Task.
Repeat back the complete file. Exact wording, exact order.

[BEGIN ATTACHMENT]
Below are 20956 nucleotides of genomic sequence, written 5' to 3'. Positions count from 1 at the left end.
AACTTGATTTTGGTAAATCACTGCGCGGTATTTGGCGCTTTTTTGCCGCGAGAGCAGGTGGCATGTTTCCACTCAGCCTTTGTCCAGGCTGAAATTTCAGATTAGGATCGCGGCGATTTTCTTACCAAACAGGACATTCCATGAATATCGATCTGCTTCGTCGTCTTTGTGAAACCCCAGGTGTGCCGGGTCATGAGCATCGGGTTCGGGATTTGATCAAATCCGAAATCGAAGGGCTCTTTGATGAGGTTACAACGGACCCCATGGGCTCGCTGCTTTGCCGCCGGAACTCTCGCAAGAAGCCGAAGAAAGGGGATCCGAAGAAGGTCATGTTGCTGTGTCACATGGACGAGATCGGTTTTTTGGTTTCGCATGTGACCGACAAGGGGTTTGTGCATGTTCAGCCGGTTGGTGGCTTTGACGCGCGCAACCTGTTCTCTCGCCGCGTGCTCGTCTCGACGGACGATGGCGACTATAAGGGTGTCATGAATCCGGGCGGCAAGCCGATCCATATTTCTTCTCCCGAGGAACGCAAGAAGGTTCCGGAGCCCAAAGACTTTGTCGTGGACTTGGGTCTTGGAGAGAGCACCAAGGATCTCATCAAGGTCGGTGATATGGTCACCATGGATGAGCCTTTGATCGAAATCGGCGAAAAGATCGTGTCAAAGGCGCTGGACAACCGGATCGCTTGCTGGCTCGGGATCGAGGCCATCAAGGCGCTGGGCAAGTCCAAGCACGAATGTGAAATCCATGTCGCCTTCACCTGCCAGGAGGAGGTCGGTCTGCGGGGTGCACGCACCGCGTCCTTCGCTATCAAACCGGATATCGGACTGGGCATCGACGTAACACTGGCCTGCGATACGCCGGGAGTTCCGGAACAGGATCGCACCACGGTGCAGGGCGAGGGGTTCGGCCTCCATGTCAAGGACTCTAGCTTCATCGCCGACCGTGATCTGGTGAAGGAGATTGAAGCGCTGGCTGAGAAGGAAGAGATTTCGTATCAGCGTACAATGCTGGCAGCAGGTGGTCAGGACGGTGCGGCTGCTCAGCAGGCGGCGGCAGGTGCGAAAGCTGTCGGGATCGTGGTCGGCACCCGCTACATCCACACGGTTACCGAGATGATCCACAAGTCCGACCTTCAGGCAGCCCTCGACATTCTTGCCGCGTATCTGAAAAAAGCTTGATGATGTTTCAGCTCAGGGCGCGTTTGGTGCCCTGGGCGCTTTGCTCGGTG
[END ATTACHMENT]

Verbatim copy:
Below are 20956 nucleotides of genomic sequence, written 5' to 3'. Positions count from 1 at the left end.
AACTTGATTTTGGTAAATCACTGCGCGGTATTTGGCGCTTTTTTGCCGCGAGAGCAGGTGGCATGTTTCCACTCAGCCTTTGTCCAGGCTGAAATTTCAGATTAGGATCGCGGCGATTTTCTTACCAAACAGGACATTCCATGAATATCGATCTGCTTCGTCGTCTTTGTGAAACCCCAGGTGTGCCGGGTCATGAGCATCGGGTTCGGGATTTGATCAAATCCGAAATCGAAGGGCTCTTTGATGAGGTTACAACGGACCCCATGGGCTCGCTGCTTTGCCGCCGGAACTCTCGCAAGAAGCCGAAGAAAGGGGATCCGAAGAAGGTCATGTTGCTGTGTCACATGGACGAGATCGGTTTTTTGGTTTCGCATGTGACCGACAAGGGGTTTGTGCATGTTCAGCCGGTTGGTGGCTTTGACGCGCGCAACCTGTTCTCTCGCCGCGTGCTCGTCTCGACGGACGATGGCGACTATAAGGGTGTCATGAATCCGGGCGGCAAGCCGATCCATATTTCTTCTCCCGAGGAACGCAAGAAGGTTCCGGAGCCCAAAGACTTTGTCGTGGACTTGGGTCTTGGAGAGAGCACCAAGGATCTCATCAAGGTCGGTGATATGGTCACCATGGATGAGCCTTTGATCGAAATCGGCGAAAAGATCGTGTCAAAGGCGCTGGACAACCGGATCGCTTGCTGGCTCGGGATCGAGGCCATCAAGGCGCTGGGCAAGTCCAAGCACGAATGTGAAATCCATGTCGCCTTCACCTGCCAGGAGGAGGTCGGTCTGCGGGGTGCACGCACCGCGTCCTTCGCTATCAAACCGGATATCGGACTGGGCATCGACGTAACACTGGCCTGCGATACGCCGGGAGTTCCGGAACAGGATCGCACCACGGTGCAGGGCGAGGGGTTCGGCCTCCATGTCAAGGACTCTAGCTTCATCGCCGACCGTGATCTGGTGAAGGAGATTGAAGCGCTGGCTGAGAAGGAAGAGATTTCGTATCAGCGTACAATGCTGGCAGCAGGTGGTCAGGACGGTGCGGCTGCTCAGCAGGCGGCGGCAGGTGCGAAAGCTGTCGGGATCGTGGTCGGCACCCGCTACATCCACACGGTTACCGAGATGATCCACAAGTCCGACCTTCAGGCAGCCCTCGACATTCTTGCCGCGTATCTGAAAAAAGCTTGATGATGTTTCAGCTCAGGGCGCGTTTGGTGCCCTGGGCGCTTTGCTCGGTG